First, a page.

Minus the IRA, Sinn Fein was hardly more than a vaguely leftist minority party whose main support was among unemployed Catholics in Belfast and Derry. But from about the late 1940s, it has been the case that Sinn Fein and the IRA have had an embryonic relationship. In 1977, they became closer still, as a secret Provisional IRA document from that year shows.

Anyway, anyone with half a brain knows that it was not Sinn Fein’s politics (muddled as they were) that frightened people. It always had one enormous asset that the other political parties did not possess: an armed wing, which Sinn Fein spokesmen used to call "the cutting edge" of the struggle. That was a savagely apt description, as anyone who has seen the aftermath of a bomb attack will testify.

Of course, in Ireland one has to have an armed wing to be taken seriously politically. Sinn Fein, Fine Gael, Fianna Fail, the Workers’ Party and Democratic Left all began life linked to the IRA in one way or another. One could also say, I suppose, that the Unionist Party had the UVF to back it in 1912 and that without it nobody would have paid much attention to Edward Carson’s threats of "kicking the Crown into the Boyne."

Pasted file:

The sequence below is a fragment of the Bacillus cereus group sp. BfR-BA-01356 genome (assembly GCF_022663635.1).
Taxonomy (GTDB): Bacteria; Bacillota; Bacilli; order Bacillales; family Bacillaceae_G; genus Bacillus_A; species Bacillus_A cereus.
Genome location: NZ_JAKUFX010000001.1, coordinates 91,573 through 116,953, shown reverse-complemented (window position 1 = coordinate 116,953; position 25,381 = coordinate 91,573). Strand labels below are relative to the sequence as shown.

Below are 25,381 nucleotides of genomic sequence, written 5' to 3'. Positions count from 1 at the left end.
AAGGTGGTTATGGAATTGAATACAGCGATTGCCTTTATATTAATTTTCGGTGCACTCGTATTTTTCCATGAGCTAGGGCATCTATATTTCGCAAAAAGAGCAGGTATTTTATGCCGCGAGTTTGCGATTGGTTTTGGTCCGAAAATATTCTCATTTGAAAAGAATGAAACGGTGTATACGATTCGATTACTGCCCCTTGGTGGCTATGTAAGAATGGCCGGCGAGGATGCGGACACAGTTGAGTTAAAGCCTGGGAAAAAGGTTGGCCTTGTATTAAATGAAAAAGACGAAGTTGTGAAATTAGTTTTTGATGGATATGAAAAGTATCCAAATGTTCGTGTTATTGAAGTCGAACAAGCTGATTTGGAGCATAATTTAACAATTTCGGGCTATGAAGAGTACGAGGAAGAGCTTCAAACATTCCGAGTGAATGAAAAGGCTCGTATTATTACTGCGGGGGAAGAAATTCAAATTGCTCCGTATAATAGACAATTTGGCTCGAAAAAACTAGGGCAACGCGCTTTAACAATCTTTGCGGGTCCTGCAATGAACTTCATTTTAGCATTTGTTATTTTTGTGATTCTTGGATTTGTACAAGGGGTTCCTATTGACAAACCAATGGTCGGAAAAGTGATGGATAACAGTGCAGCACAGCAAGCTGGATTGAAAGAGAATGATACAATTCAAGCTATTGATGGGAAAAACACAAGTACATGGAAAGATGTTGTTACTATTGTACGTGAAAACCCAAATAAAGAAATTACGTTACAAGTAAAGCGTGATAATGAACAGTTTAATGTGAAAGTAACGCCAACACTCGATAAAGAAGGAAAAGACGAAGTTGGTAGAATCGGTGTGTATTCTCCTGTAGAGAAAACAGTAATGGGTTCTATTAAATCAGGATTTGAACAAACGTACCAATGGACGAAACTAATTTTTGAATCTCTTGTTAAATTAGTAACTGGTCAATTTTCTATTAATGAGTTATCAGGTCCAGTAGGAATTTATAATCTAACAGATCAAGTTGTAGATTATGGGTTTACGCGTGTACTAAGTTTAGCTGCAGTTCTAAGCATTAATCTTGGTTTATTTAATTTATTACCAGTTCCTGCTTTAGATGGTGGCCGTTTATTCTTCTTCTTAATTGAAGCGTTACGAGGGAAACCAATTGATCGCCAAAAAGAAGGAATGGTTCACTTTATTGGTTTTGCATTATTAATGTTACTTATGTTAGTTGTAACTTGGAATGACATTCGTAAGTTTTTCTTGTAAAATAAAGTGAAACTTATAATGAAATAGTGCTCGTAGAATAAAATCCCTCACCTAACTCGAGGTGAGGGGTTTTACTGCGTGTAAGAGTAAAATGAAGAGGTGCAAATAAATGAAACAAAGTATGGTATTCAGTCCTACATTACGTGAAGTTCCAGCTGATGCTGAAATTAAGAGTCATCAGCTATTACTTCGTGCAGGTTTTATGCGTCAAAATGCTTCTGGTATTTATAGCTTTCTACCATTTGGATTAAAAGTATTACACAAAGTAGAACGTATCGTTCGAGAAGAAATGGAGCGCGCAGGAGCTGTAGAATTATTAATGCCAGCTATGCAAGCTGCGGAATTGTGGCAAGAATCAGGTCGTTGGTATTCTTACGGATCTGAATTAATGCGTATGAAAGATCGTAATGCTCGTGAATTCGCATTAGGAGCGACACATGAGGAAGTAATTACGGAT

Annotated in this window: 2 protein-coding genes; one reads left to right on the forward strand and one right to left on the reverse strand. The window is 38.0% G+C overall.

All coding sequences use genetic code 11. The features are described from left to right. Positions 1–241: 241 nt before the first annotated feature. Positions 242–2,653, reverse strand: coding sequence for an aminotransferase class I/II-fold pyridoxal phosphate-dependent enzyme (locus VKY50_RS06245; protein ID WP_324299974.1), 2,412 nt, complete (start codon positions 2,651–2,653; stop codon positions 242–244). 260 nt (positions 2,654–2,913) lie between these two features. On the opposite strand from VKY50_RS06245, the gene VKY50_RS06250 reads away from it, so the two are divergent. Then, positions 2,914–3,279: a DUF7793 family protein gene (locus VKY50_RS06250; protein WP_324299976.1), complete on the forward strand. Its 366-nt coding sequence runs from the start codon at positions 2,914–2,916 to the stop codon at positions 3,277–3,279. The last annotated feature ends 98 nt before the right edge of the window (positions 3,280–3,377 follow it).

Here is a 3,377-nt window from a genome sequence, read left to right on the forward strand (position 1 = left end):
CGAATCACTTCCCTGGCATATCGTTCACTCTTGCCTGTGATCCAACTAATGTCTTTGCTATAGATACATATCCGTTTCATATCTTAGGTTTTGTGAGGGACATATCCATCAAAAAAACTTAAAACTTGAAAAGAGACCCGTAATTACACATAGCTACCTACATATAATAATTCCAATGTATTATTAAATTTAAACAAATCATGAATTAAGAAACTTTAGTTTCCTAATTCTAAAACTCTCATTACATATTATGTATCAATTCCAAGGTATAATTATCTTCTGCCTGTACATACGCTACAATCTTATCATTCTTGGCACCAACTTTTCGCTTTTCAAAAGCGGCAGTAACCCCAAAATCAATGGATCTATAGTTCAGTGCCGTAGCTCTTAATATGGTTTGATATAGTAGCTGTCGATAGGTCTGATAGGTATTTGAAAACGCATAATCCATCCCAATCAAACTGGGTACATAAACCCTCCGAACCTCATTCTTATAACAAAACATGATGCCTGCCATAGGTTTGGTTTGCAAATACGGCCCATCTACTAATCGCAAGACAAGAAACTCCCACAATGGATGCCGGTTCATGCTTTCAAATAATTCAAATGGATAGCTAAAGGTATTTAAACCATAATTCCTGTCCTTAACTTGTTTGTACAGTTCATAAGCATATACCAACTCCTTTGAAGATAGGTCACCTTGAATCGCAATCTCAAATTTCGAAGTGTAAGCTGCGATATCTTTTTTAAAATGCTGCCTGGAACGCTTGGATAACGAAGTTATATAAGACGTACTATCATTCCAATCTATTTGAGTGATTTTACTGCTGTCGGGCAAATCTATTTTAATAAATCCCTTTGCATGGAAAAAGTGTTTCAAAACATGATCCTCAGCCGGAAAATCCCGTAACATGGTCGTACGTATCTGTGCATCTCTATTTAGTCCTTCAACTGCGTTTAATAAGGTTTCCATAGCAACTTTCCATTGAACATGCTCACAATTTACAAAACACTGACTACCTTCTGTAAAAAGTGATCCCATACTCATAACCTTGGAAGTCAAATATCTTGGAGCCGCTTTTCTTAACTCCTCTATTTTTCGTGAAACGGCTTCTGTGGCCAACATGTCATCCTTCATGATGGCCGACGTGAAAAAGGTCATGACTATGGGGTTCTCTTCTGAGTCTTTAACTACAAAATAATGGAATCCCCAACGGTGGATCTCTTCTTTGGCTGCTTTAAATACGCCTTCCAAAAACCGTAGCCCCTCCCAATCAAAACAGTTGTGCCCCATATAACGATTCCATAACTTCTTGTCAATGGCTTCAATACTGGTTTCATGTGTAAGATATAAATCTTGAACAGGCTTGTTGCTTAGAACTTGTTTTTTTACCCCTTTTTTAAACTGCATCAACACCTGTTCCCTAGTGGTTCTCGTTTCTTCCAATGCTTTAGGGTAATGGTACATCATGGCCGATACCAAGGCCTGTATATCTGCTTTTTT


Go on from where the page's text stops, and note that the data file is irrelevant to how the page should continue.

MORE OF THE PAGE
Indeed, who takes the poor old Alliance Party seriously? Not only does it not have an armed wing, but it doesn’t even have direct access to anyone who has. At least the SDLP, also lacking an armed wing, lived down the street from a party which had one. They could go to Sinn Fein and say, "For God’s sake, tell your lads to call it off." Which is what John Hume did all those years ago, and from whence came the peace process. And the reason Sinn Fein could tell the lads to call it off was because all they had to do was to look into the nearest mirror. If that had not been the case, there would be no peace process in the first place.